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The Former National Security Agency contractor has reached out to Brazil in an open letter where he offers to help the country with its investigation into U.S. surveillance programs.
He has previously released documents that showed Brazil was at the top of the U.S. mass surveillance targets in Latin America. They documents showed that surveillance had been done on ordinary citizens of Brazil as well those working for oil company Petrobras.
In the letter Snowden also not so subtly once again asks for asylum saying, "Until a country grants permanent political asylum, the U.S. government will continue to interfere with my ability to speak."
Even if Snowden were to turn over any documents he had, White House spokesman Jay Carney said the White House likely would not offer amnesty.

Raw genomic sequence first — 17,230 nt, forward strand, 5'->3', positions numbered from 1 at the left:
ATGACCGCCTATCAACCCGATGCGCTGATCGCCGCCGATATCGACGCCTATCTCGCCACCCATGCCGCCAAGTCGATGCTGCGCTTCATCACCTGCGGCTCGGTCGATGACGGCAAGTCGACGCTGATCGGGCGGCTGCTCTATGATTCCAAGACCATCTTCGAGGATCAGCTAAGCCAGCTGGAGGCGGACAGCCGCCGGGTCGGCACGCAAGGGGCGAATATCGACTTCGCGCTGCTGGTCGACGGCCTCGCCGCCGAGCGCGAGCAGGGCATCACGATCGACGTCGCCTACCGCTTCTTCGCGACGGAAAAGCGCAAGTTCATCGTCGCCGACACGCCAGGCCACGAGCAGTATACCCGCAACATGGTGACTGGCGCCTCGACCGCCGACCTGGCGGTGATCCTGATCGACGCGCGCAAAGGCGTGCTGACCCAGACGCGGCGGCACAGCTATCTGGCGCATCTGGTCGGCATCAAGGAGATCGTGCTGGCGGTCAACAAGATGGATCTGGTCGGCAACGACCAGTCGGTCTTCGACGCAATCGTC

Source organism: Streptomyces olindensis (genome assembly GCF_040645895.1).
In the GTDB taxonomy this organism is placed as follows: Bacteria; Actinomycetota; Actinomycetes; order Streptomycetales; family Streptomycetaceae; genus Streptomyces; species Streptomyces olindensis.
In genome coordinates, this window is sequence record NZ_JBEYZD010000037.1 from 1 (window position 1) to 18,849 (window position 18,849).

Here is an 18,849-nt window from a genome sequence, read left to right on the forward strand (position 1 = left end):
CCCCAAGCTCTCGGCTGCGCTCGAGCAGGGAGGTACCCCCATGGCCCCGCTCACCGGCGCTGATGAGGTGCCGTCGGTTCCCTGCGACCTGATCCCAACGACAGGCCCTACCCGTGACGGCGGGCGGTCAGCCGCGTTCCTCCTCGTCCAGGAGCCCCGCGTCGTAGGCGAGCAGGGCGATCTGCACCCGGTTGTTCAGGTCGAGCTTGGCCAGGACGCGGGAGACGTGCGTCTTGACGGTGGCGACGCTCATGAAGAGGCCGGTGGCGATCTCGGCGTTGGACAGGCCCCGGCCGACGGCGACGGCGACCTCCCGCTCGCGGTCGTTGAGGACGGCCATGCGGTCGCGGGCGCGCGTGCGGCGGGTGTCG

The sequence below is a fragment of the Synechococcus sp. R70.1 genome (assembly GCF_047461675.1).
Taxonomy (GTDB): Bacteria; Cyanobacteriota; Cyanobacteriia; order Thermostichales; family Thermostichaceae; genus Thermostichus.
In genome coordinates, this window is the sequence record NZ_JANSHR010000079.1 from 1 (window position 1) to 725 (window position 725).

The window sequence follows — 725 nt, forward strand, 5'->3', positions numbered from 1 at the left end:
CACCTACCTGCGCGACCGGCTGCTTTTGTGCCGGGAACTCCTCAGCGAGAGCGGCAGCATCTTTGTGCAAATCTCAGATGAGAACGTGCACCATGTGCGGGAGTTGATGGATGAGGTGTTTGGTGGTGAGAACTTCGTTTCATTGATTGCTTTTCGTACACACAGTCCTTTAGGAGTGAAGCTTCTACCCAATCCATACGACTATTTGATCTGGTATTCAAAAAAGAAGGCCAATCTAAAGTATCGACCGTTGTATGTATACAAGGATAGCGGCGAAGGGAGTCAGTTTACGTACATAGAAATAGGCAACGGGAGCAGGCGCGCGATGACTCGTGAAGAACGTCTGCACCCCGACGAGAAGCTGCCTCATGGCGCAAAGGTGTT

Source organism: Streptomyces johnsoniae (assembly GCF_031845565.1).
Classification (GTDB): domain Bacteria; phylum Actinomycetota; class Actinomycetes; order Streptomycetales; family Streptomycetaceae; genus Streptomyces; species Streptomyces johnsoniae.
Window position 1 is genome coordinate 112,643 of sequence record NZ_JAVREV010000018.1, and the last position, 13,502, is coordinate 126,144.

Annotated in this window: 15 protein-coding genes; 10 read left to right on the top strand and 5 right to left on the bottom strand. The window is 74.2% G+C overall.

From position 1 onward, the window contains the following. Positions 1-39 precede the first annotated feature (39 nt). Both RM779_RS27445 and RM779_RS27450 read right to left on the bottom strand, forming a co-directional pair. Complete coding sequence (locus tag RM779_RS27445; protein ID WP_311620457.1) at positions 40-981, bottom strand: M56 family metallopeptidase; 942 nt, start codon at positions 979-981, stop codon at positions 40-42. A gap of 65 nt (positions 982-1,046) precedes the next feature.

Former U.S. ambassador to the United Nations John Bolton would offer Snowden even less, according to The Huffington Post. While on Fox News he called for the former contractor to "swing from a tall oak tree" for what he had done.
Bolton said he felt that Snowden certainly committed treason and should suffer the consequences of that and noted that he felt NSA official Rick Ledgett's public comments about amnesty were foolish since it damaged any leverage the U.S. had.
image: Wikimedia Commons